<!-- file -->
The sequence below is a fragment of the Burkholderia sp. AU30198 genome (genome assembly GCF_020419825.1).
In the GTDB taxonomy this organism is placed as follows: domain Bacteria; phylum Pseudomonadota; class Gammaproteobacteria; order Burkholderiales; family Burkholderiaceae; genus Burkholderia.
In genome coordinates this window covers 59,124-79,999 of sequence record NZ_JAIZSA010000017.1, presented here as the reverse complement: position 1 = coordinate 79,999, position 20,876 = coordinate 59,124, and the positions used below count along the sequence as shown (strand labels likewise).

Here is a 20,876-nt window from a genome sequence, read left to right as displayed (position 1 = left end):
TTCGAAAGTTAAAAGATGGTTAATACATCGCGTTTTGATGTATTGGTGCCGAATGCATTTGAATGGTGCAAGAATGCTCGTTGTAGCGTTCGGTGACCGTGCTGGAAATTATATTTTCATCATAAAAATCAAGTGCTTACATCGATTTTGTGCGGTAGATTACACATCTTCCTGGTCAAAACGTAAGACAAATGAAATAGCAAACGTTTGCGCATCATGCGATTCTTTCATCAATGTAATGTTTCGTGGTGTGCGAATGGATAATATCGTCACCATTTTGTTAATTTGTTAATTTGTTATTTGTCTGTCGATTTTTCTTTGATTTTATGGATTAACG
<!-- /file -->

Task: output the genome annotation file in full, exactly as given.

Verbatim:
The sequence below is a fragment of the Burkholderia sp. AU30198 genome (genome assembly GCF_020419825.1).
In the GTDB taxonomy this organism is placed as follows: domain Bacteria; phylum Pseudomonadota; class Gammaproteobacteria; order Burkholderiales; family Burkholderiaceae; genus Burkholderia.
In genome coordinates this window covers 59,124-79,999 of sequence record NZ_JAIZSA010000017.1, presented here as the reverse complement: position 1 = coordinate 79,999, position 20,876 = coordinate 59,124, and the positions used below count along the sequence as shown (strand labels likewise).

Here is a 20,876-nt window from a genome sequence, read left to right as displayed (position 1 = left end):
TTCGAAAGTTAAAAGATGGTTAATACATCGCGTTTTGATGTATTGGTGCCGAATGCATTTGAATGGTGCAAGAATGCTCGTTGTAGCGTTCGGTGACCGTGCTGGAAATTATATTTTCATCATAAAAATCAAGTGCTTACATCGATTTTGTGCGGTAGATTACACATCTTCCTGGTCAAAACGTAAGACAAATGAAATAGCAAACGTTTGCGCATCATGCGATTCTTTCATCAATGTAATGTTTCGTGGTGTGCGAATGGATAATATCGTCACCATTTTGTTAATTTGTTAATTTGTTATTTGTCTGTCGATTTTTCTTTGATTTTATGGATTAACG